Monte-Carlo Simulation of Pharmacokinetics of Nexium DR Capsule (20mg)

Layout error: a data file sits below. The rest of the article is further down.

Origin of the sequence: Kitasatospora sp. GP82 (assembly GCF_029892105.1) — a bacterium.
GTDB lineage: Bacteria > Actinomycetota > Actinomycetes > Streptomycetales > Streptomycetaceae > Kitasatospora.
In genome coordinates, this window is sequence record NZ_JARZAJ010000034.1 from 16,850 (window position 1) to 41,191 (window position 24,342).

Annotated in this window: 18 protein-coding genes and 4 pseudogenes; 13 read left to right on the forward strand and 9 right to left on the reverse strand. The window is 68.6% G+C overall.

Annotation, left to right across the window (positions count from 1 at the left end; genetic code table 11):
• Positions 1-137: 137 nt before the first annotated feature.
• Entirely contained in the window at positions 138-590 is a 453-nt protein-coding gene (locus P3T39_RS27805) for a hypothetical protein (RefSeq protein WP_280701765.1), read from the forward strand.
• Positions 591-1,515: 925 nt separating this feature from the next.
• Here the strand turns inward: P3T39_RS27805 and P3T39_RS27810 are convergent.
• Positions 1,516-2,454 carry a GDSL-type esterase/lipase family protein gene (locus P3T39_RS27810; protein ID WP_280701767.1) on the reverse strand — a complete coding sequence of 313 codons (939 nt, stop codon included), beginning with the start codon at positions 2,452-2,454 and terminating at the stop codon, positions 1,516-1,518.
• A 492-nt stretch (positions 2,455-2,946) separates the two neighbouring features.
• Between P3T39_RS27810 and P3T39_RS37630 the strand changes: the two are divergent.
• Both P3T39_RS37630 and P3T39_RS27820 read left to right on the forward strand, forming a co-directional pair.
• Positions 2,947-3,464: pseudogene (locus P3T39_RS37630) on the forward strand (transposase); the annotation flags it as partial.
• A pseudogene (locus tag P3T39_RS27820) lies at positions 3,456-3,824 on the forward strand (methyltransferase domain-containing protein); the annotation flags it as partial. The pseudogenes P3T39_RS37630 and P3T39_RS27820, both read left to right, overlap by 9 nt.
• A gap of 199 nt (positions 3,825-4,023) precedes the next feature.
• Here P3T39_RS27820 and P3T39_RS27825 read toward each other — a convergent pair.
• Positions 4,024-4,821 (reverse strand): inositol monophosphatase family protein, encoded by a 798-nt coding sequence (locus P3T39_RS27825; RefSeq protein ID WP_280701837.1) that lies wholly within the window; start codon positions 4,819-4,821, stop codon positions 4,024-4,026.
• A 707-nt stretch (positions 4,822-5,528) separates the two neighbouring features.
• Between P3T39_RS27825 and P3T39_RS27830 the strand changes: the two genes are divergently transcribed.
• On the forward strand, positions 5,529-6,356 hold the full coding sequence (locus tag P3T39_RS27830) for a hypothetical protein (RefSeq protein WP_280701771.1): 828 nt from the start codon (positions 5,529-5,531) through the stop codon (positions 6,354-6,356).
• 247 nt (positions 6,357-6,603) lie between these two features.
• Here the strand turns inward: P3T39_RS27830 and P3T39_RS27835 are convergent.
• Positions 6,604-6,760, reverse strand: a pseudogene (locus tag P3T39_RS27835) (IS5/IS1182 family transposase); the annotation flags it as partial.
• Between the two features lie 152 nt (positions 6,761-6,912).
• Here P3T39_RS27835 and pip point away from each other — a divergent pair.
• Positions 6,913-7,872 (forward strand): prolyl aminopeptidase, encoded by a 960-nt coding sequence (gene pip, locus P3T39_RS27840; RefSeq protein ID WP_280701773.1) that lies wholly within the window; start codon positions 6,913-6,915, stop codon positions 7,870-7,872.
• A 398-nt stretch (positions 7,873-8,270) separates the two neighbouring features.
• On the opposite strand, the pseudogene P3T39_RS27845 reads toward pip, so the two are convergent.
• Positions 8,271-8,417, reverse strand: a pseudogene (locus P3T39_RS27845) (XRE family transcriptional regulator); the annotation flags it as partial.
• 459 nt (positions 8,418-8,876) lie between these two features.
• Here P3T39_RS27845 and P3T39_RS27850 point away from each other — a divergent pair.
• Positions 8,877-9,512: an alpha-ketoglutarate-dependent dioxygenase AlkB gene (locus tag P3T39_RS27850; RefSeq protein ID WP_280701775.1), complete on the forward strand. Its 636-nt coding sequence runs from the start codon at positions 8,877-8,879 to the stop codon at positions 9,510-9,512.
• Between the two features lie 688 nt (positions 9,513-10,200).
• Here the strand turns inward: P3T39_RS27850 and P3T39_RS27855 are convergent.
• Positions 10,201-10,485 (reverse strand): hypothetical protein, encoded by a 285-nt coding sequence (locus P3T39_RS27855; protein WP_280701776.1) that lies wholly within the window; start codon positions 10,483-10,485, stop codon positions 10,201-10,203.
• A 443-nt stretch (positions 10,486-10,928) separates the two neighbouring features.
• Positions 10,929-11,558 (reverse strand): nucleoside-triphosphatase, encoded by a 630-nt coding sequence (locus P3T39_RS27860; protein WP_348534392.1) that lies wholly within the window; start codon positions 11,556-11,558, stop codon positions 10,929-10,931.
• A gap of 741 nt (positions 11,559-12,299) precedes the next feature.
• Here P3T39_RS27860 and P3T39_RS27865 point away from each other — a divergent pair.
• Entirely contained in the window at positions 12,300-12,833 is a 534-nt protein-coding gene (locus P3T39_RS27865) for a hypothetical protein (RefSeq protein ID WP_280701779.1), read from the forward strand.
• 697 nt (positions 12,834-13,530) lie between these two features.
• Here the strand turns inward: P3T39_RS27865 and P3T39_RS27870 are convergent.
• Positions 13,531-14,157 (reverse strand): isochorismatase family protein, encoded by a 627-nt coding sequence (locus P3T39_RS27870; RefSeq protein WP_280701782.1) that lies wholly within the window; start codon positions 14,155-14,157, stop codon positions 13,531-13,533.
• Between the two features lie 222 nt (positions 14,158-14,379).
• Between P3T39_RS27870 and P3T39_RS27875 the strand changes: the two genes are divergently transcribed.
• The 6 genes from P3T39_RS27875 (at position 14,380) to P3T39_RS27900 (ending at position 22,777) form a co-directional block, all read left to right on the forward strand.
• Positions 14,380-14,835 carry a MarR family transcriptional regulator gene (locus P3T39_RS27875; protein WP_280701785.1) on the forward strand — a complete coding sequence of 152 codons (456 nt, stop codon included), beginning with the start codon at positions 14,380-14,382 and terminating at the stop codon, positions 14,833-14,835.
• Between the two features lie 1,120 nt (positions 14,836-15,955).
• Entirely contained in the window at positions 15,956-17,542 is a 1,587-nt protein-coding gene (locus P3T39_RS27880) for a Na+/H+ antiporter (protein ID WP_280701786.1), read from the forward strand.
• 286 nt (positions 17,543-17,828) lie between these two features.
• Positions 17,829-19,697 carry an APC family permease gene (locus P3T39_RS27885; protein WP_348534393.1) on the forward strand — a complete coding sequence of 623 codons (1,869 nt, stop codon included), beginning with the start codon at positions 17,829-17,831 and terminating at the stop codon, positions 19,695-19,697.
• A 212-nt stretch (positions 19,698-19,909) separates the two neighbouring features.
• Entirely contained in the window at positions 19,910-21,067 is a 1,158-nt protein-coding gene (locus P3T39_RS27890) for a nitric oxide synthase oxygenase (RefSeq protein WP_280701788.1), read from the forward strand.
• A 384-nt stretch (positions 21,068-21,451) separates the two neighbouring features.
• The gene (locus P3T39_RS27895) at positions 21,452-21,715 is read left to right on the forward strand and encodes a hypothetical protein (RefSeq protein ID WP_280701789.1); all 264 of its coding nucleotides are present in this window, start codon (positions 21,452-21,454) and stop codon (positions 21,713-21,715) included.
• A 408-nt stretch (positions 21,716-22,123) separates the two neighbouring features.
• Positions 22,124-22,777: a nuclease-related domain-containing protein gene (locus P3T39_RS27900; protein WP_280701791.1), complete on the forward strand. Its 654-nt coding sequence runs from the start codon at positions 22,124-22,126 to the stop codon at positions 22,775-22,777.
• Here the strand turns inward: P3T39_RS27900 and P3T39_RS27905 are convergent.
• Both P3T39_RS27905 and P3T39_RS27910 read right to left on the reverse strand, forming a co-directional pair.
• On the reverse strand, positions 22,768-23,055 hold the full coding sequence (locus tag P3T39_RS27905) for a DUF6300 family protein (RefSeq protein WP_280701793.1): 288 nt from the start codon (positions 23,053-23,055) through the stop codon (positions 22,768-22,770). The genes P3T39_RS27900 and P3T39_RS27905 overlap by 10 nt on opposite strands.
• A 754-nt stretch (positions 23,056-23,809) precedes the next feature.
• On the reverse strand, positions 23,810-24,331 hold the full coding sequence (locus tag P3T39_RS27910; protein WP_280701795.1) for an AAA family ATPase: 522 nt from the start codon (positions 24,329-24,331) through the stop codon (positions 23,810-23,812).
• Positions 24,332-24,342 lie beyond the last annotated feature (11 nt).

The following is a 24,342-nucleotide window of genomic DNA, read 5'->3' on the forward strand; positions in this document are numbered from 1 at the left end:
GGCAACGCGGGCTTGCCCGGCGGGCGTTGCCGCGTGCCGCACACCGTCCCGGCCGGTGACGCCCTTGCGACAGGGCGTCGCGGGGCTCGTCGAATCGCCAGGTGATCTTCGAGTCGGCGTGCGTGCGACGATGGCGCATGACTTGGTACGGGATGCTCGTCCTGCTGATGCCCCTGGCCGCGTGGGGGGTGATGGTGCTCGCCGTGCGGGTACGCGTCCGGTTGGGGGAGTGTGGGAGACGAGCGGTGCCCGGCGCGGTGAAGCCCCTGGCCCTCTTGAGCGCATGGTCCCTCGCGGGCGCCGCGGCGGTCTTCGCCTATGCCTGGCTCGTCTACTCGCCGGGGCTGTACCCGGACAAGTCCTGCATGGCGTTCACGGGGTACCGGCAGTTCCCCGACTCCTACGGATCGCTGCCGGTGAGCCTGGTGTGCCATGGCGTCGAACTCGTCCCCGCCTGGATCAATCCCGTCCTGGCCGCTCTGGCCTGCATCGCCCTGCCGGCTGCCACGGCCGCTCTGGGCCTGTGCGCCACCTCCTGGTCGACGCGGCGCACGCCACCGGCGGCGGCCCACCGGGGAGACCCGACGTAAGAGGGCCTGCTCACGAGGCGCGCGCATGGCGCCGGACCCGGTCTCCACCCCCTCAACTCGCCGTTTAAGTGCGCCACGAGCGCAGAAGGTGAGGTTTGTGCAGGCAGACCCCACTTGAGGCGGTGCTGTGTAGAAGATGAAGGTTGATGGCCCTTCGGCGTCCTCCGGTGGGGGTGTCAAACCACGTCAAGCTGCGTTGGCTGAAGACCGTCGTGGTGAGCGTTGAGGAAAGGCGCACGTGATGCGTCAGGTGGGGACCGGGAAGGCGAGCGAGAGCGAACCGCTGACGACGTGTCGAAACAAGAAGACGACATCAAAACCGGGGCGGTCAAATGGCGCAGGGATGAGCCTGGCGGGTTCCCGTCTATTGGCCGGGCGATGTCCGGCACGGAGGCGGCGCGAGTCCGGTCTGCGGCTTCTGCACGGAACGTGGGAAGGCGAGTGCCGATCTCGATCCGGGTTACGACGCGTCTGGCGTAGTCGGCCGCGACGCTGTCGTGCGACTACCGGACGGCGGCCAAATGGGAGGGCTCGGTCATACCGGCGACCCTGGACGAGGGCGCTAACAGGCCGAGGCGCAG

Purpose: The study aims to 1) run Monte-Carlo simulation to generate individual in vivo release profiles of DR Capsules and simulate individual PK profiles among 20 subjects; and 2) to run sensitivity analysis to assess the effects of release parameters on the success rate of bioequivalence of generic drugs. Methods: A two-compartment PK model was developed to describe esomeprazole PK; one depot compartment was developed to describe release and absorption (first-order absorption with rate constant Kabs and bioavailability F) of esomeprazole from DR capsules. Drug release was described by Weibull function with a lag time Tlag, a release time Trel, and a shape factor. Model parameters were sequentially estimated from PK profiles after IV infusion administration (to estimate clearance rate CL, elimination rate constant Kel, rate constants K01 & K10) and after oral solution administration (to estimate Kabs & F). They were then used to obtain, via deconvolution/numerical convolution, the in vivo release profile of DR capsules from the mean PK profile after DR capsule administration. Based on the in vitro release profile (obtained via USP-2 method) and the estimated in vivo release profile, Monte-Carlo simulation was run to generate Weibull function parameters to construct individual in vivo release profiles and to generate individual PK profiles. The simulated mean PK profile was compared to the observed mean PK profile to validate the model and the method. Sensitivity analysis was run to test the effect of each release parameter on the success rate of bioequivalence. Results: A two compartment model was sufficient to describe esomeprazole PK of dose 20mg; this does not exclude other possible models. In vitro release profile and the estimated in vivo release profile differ significantly; this does not exclude IVIVC since time transformation can be conducted to obtain IVIVC. Variation in individual in vivo release profiles can almost completely explain the observed mean PK profile; variation in individual PK parameters will add more complexity to the model. The mean in vivo release profile has great potential to be used to obtain IVIVC. Sensitivity analysis indicated that Trel and Tlag has have more effects on bioequivalence than shape factor. Conclusion: Monte-Carlo simulation and clinical trial simulation, based on good estimates of model parameters and release kinetics, have great potential to simulate and reproduce PK data for drug products. They can be used as powerful tools to test bioequivalence, design and optimize drug formulations, and expedite development of drug products. Their application in drug development can help decision making, design better studies, reduce costs, save time, and ultimately improve success rates.